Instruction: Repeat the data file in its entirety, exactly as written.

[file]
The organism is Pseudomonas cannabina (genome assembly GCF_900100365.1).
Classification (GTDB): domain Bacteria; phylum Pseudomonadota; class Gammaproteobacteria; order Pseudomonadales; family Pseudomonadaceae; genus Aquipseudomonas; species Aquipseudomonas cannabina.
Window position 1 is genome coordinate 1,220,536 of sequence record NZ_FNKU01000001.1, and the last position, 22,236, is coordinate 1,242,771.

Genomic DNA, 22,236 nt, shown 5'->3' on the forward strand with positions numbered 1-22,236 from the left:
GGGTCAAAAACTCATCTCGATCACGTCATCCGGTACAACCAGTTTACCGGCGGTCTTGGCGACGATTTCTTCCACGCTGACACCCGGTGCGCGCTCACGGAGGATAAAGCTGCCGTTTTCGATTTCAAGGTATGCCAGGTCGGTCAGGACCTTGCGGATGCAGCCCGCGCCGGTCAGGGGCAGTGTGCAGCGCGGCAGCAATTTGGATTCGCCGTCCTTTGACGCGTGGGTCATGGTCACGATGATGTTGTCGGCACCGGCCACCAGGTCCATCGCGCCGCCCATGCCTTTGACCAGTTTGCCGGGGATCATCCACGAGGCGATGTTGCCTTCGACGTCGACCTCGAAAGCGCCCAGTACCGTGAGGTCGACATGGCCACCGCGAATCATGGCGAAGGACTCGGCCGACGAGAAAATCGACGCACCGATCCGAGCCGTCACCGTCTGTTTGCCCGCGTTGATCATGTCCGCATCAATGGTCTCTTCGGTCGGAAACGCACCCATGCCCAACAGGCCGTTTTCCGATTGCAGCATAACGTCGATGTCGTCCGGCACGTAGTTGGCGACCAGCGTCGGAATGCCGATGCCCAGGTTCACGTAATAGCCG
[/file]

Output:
The organism is Pseudomonas cannabina (genome assembly GCF_900100365.1).
Classification (GTDB): domain Bacteria; phylum Pseudomonadota; class Gammaproteobacteria; order Pseudomonadales; family Pseudomonadaceae; genus Aquipseudomonas; species Aquipseudomonas cannabina.
Window position 1 is genome coordinate 1,220,536 of sequence record NZ_FNKU01000001.1, and the last position, 22,236, is coordinate 1,242,771.

Genomic DNA, 22,236 nt, shown 5'->3' on the forward strand with positions numbered 1-22,236 from the left:
GGGTCAAAAACTCATCTCGATCACGTCATCCGGTACAACCAGTTTACCGGCGGTCTTGGCGACGATTTCTTCCACGCTGACACCCGGTGCGCGCTCACGGAGGATAAAGCTGCCGTTTTCGATTTCAAGGTATGCCAGGTCGGTCAGGACCTTGCGGATGCAGCCCGCGCCGGTCAGGGGCAGTGTGCAGCGCGGCAGCAATTTGGATTCGCCGTCCTTTGACGCGTGGGTCATGGTCACGATGATGTTGTCGGCACCGGCCACCAGGTCCATCGCGCCGCCCATGCCTTTGACCAGTTTGCCGGGGATCATCCACGAGGCGATGTTGCCTTCGACGTCGACCTCGAAAGCGCCCAGTACCGTGAGGTCGACATGGCCACCGCGAATCATGGCGAAGGACTCGGCCGACGAGAAAATCGACGCACCGATCCGAGCCGTCACCGTCTGTTTGCCCGCGTTGATCATGTCCGCATCAATGGTCTCTTCGGTCGGAAACGCACCCATGCCCAACAGGCCGTTTTCCGATTGCAGCATAACGTCGATGTCGTCCGGCACGTAGTTGGCGACCAGCGTCGGAATGCCGATGCCCAGGTTCACGTAATAGCCG